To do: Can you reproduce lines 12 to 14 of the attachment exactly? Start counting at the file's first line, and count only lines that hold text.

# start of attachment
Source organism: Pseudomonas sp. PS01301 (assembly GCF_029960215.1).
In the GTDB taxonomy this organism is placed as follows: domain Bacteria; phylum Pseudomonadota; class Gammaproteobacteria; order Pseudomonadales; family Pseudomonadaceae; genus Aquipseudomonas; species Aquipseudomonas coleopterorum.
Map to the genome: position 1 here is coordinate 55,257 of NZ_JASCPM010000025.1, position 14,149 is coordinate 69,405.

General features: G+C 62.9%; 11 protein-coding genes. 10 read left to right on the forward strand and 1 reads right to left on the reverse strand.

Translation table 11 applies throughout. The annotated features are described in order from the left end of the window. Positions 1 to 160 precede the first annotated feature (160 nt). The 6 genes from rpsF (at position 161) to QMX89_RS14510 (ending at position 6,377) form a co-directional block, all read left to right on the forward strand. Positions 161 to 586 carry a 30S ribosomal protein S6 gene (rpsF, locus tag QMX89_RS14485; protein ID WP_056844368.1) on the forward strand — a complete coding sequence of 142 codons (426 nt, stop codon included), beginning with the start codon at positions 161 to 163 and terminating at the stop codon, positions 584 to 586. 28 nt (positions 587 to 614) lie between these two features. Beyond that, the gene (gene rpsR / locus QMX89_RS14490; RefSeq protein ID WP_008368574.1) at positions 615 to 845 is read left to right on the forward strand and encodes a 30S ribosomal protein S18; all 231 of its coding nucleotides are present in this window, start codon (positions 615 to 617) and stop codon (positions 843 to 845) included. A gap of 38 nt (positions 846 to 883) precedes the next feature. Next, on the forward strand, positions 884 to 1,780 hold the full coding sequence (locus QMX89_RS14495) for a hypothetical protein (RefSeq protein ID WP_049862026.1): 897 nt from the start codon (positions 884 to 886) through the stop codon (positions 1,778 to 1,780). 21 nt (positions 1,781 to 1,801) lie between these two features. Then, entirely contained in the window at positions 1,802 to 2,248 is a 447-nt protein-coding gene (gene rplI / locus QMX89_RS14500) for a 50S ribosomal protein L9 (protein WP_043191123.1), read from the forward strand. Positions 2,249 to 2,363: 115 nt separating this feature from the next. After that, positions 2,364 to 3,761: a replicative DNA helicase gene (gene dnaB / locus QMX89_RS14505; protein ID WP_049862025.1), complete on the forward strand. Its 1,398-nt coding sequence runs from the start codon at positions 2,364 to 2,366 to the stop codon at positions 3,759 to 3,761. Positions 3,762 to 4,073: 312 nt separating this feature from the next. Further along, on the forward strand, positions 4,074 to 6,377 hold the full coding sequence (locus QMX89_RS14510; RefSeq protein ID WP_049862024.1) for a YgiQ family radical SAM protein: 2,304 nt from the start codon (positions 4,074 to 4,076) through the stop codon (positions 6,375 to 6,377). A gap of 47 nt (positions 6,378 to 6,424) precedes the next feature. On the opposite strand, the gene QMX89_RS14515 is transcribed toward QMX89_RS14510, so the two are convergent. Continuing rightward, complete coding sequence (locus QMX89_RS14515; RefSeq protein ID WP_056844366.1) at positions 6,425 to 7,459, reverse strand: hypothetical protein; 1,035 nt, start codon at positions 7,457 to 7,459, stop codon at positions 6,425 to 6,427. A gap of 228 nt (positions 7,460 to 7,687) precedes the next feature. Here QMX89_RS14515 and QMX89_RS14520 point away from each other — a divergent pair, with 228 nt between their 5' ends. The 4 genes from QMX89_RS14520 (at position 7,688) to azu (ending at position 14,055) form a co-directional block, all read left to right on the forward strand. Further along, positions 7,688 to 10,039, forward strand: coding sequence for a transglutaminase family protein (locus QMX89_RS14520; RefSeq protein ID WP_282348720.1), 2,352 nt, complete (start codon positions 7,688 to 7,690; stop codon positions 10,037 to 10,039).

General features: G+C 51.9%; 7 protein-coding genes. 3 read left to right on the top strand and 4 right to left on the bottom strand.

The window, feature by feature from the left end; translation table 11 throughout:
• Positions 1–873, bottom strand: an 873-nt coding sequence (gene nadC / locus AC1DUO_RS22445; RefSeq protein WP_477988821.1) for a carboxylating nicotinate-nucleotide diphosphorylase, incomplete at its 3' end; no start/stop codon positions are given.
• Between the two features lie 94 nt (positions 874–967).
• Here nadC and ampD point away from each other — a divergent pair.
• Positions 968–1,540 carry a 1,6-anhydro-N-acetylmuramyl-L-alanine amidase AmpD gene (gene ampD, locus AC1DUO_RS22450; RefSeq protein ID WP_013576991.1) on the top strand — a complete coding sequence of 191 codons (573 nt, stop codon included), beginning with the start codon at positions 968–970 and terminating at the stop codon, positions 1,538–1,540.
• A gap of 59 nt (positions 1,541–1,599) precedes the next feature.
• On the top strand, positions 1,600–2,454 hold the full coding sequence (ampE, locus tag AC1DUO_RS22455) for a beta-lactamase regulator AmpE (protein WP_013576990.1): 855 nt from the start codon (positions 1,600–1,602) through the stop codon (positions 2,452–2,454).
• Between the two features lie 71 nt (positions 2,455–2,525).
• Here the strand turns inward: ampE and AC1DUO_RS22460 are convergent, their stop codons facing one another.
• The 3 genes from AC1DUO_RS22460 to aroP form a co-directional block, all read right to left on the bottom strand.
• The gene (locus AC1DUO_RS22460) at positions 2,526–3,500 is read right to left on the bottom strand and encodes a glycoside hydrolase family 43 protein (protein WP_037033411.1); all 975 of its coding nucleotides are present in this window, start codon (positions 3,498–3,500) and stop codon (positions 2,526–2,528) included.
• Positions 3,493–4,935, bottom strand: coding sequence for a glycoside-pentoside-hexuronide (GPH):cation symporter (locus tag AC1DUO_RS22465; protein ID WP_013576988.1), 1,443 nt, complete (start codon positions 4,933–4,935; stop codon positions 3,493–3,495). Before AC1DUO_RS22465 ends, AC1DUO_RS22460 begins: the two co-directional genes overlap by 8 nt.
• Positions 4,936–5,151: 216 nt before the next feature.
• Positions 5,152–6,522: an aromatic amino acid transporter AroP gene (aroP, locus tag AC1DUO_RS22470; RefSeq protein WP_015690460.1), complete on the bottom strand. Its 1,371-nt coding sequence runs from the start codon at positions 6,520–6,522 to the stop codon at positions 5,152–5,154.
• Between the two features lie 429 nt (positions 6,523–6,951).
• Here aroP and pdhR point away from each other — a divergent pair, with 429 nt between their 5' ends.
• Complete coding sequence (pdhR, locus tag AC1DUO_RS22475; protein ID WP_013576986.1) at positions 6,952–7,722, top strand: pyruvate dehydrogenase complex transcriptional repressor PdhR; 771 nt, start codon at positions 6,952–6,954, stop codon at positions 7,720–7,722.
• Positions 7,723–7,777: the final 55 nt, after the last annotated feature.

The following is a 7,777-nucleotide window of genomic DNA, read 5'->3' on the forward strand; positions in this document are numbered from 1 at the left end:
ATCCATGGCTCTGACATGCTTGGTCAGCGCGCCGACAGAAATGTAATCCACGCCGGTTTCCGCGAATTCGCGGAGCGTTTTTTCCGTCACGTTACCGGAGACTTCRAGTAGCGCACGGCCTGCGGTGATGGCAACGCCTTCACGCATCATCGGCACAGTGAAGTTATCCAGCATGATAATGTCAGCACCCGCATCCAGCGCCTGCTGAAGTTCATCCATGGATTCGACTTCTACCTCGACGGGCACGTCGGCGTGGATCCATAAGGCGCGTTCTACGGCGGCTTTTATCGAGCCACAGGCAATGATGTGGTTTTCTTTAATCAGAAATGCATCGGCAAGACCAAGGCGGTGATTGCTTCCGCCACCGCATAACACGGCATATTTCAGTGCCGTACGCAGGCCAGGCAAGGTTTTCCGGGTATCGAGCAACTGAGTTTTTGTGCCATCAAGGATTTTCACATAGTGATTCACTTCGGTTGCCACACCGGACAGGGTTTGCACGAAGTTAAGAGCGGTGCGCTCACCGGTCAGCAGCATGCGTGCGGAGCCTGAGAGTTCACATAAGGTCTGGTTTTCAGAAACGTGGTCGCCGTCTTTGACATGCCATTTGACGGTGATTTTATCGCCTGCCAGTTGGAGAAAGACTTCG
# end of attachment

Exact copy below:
• A gap of 59 nt (positions 1,541–1,599) precedes the next feature.
• On the top strand, positions 1,600–2,454 hold the full coding sequence (ampE, locus tag AC1DUO_RS22455) for a beta-lactamase regulator AmpE (protein WP_013576990.1): 855 nt from the start codon (positions 1,600–1,602) through the stop codon (positions 2,452–2,454).
• Between the two features lie 71 nt (positions 2,455–2,525).